Rian Pecci-Young, 17, is a kicker for Patrick Henry High School in Ashland. The holder is William Dorsey, also a kicker.

When Keith Braxton became head football coach at Patrick Henry 17 months ago, he contacted the school’s soccer program in search of kickers. One coach had an idea and a name.

Three months later, on the first day of her summer vacation, Rian Pecci-Young met her eventual special teams coach, none other than legendary former Patrick Henry head coach Ray Long.

“At the time he was kind of surprised, but I could tell excited, to have a girl kicker,” Pecci-Young recalled wryly. “Because he had a Hanover game he lost because of a girl kicker when he was coaching. It was pretty cool meeting him, as I’d heard all the legendary stories.”

That was the Hawks’ first win over Patrick Henry, 24-21, more than a decade ago. Their kicker at the time was Rachel Moore. So, while Pecci-Young is not the first female to take the football field in Hanover County, she’s happy to continue paving the new road of opportunity while making a difference both on and off the field.

Early on, there were no guarantees. Braxton had two kickers on his roster last year. But, rather than animosity, the duo developed a kinship that not only helped Pecci-Young develop a rapport with her teammates, but earn their respect as well.

“I was kind of nervous,” Pecci-Young said, remembering her first game as a Patriot. “They were letting our senior Gavin [Roland] kick; it was also his first year. He was more nervous than I was. If anything, I was calming him down a little bit, not myself.”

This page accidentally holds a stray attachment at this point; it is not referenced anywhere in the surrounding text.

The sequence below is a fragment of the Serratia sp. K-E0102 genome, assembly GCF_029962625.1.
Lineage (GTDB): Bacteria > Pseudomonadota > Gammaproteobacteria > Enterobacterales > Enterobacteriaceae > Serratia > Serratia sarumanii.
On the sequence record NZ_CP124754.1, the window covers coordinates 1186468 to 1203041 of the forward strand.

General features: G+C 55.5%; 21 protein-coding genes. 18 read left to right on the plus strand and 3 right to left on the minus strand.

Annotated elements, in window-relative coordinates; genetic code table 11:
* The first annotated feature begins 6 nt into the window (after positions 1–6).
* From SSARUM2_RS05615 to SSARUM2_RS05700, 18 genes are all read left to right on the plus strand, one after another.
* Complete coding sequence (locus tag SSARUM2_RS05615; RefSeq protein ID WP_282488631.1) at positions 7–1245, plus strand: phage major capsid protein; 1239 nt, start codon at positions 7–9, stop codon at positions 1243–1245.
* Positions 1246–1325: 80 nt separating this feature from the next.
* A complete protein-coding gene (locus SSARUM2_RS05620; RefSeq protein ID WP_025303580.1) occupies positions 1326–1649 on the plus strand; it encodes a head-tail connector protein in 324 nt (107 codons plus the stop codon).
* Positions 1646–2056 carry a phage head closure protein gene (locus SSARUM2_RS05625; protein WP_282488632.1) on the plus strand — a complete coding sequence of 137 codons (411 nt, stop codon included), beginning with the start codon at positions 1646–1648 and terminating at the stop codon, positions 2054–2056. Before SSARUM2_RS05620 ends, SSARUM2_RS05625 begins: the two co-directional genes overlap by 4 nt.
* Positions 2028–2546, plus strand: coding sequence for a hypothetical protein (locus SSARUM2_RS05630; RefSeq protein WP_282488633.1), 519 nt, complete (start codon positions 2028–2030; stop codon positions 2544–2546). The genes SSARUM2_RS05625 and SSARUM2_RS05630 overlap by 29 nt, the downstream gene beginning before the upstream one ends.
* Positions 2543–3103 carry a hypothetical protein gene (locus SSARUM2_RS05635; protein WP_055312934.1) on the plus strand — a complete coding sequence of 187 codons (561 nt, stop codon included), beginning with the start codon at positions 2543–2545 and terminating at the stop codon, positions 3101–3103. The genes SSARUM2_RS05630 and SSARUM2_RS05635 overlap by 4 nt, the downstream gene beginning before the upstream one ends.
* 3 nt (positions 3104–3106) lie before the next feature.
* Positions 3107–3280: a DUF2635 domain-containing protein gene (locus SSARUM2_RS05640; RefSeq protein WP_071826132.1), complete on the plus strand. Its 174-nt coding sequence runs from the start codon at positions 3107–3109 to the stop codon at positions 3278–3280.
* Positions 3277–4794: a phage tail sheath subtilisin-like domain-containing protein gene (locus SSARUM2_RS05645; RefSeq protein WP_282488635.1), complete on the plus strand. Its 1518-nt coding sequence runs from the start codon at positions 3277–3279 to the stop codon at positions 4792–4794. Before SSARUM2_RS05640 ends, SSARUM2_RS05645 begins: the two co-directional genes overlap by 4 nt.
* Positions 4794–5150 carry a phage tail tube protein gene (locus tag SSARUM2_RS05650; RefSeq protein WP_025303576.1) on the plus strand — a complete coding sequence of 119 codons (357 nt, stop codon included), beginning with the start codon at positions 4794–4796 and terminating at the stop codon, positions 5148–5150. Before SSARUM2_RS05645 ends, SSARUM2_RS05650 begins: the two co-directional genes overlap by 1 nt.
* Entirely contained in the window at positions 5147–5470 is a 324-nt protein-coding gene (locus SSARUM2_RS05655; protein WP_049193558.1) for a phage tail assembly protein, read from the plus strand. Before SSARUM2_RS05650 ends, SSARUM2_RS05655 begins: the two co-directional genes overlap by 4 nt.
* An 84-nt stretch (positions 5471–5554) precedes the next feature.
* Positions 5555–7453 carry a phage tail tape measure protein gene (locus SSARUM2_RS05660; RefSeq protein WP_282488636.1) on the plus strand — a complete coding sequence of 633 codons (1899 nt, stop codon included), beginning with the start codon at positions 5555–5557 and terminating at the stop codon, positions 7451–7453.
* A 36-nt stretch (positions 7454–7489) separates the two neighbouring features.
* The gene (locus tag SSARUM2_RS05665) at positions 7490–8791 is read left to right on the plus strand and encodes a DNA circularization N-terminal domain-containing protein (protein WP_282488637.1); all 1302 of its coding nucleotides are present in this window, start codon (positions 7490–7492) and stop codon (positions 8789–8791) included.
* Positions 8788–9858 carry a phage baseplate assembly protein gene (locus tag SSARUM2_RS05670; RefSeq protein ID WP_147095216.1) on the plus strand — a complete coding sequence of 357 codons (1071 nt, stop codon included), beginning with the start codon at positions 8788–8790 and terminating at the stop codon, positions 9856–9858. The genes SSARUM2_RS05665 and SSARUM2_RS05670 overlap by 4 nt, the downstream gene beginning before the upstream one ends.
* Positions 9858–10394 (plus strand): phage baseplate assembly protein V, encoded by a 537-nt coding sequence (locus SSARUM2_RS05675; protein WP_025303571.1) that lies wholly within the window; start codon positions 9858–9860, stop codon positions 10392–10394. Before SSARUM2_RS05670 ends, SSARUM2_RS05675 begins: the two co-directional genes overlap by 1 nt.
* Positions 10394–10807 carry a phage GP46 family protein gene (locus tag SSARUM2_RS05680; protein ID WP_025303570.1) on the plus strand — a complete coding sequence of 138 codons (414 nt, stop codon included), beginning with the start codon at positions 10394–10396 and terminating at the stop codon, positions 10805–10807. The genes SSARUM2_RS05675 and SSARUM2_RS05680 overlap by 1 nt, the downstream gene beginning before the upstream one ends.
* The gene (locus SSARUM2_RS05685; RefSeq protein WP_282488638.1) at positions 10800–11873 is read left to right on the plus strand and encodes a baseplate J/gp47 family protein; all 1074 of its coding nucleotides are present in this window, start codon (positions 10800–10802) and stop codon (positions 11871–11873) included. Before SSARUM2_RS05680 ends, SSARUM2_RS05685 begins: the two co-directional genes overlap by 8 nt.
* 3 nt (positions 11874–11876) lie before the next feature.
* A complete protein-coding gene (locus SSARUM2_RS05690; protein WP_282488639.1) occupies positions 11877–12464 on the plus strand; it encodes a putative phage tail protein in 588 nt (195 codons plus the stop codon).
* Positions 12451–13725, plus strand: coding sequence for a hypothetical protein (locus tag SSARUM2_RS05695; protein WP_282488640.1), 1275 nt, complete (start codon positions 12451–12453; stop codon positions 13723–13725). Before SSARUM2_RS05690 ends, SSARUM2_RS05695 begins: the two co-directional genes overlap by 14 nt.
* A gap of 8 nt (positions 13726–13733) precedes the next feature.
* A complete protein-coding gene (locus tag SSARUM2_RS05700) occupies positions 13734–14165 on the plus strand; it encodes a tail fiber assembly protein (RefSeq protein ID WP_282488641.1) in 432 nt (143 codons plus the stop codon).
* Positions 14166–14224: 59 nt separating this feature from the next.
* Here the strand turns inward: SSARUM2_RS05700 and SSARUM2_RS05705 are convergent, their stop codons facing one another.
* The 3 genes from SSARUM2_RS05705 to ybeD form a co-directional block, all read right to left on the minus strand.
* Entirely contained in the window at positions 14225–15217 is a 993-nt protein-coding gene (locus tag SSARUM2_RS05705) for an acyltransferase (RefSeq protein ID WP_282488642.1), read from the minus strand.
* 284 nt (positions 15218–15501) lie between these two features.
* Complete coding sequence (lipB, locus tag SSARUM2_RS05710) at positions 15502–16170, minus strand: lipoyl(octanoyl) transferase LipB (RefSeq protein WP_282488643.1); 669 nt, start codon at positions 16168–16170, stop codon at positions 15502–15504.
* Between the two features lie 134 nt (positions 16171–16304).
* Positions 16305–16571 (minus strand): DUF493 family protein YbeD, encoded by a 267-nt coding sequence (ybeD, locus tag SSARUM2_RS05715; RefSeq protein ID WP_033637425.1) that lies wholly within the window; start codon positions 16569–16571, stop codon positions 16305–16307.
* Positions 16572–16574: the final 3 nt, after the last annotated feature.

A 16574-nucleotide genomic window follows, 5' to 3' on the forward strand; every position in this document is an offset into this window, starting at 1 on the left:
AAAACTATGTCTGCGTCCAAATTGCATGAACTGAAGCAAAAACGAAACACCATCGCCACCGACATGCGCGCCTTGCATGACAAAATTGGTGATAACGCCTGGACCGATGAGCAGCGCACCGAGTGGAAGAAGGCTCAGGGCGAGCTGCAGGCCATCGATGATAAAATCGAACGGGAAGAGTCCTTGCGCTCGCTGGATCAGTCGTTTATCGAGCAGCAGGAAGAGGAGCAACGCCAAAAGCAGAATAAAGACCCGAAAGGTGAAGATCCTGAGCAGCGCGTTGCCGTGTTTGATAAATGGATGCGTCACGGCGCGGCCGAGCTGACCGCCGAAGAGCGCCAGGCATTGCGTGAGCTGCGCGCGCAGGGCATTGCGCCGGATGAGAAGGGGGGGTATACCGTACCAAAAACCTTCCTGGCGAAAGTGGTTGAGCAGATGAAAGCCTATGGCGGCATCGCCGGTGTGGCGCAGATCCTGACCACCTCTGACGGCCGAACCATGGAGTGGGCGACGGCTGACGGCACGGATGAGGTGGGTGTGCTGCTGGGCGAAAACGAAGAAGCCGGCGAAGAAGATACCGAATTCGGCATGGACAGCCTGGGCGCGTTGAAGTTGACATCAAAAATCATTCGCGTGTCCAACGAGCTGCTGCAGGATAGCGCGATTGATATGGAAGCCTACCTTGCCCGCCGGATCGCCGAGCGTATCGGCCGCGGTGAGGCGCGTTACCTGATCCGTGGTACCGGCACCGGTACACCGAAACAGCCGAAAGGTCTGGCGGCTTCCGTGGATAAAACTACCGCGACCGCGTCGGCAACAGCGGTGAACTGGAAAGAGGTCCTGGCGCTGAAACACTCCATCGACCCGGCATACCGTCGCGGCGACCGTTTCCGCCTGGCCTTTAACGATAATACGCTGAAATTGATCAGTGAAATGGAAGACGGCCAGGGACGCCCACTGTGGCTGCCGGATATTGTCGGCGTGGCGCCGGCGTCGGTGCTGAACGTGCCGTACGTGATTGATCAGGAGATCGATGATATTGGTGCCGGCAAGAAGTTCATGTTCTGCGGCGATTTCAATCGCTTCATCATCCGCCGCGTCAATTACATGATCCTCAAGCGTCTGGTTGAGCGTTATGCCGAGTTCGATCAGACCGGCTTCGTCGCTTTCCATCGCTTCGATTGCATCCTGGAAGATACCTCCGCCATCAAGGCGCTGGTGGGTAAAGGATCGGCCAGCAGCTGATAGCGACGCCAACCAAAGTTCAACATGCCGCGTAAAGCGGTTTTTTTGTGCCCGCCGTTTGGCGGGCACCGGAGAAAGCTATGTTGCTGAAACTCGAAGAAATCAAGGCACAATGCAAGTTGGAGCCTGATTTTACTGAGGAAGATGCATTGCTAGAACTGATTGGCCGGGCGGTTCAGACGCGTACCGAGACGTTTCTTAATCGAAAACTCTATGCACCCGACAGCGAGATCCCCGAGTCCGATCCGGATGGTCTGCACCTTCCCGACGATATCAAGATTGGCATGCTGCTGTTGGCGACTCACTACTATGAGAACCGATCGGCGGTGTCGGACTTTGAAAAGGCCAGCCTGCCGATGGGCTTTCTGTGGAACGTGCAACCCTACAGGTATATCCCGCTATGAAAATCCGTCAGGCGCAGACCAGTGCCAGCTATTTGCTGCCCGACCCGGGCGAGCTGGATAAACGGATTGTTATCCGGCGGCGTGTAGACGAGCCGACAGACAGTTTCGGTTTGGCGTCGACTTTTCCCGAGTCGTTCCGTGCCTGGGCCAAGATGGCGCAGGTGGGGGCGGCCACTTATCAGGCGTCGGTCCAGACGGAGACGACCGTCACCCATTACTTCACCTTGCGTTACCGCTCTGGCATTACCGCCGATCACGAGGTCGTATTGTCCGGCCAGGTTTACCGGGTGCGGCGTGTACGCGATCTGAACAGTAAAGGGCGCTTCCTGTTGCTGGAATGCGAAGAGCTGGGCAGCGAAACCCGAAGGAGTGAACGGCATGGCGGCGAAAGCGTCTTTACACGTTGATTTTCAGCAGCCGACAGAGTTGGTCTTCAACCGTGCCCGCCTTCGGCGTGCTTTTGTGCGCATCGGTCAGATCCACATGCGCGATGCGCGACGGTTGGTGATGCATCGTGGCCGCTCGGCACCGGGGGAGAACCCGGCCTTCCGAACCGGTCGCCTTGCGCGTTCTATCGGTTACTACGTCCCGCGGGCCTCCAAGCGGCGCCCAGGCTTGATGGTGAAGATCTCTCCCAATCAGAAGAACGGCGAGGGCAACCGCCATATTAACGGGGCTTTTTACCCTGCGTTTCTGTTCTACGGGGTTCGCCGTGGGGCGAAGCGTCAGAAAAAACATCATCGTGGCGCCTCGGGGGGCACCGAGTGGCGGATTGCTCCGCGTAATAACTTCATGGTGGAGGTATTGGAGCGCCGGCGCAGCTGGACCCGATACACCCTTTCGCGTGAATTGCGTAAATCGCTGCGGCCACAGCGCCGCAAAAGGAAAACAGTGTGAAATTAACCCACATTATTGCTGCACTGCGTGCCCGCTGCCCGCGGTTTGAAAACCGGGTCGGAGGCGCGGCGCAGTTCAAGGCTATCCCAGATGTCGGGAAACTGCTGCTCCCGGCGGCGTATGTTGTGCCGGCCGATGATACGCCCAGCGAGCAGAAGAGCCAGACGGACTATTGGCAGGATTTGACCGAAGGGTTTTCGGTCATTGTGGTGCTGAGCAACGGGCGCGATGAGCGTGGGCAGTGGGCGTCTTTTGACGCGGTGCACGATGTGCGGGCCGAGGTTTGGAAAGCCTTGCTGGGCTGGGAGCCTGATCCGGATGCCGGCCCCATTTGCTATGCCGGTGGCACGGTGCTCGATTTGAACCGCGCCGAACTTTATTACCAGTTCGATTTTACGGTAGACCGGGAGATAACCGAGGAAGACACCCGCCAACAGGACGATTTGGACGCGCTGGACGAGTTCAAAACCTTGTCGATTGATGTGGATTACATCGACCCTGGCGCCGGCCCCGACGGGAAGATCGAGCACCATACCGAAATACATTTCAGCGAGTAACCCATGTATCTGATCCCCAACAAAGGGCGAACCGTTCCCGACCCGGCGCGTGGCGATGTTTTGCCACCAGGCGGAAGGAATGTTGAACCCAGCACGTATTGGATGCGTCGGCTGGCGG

Rian Pecci-Young, 17, is a kicker for Patrick Henry High School in Ashland. Holder is William Dorsey, also a kicker, used for kicks over 35 yards.

Pecci-Young converted on her lone point-after attempt that day, teaming with Roland to help Patrick Henry’s special teams in the Patriots’ drive to their third playoff appearance in four seasons, one that ended in a painful loss to unbeaten Eastern View on a frigid November night in Culpeper. It’s a memory that drives Pecci-Young to higher expectations this season.

“I’d like a home playoff game this year. I remember wrapping up in three blankets my mom gave me on that bus coming home, it was so cold,” Pecci-Young said.

Now she’s a senior and in her second year on the varsity team. She started this season by converting all five extra-point tries in Patrick Henry’s 51-6 triumph over Caroline at home last Friday night. Last year, she made seven PATs and converted one field goal of 23 yards.


Rian Pecci-Young made seven PATs and a 23-yard field goal last season.

As for Braxton? A glimmer comes to his eye when asked about his kicker.

“The thing I like about her is she has a lot of spunk, and she is tough as nails,” Braxton said. “Most people would think that being the only girl on the team would be an intimidating situation. It’s not.”

Once this season concludes, Pecci-Young will return to her soccer roots, a sport she has played since age 4. After a final season for the Patriots in the spring, she plans to play in college for North Carolina Wesleyan, a Division III school in Rocky Mount, N.C.

Pecci-Young was one of 2,401 women to play high school football nationwide in 2017. As she follows Moore and former Midlothian kicker Ashley Hancock in paving the way for female football players, she leaves with Braxton and her teammates a powerful message about opportunity and equality.

“One of the most important things for me, having her on the team, is it lets other young girls know that, hey, look, this is possible,” Braxton said.

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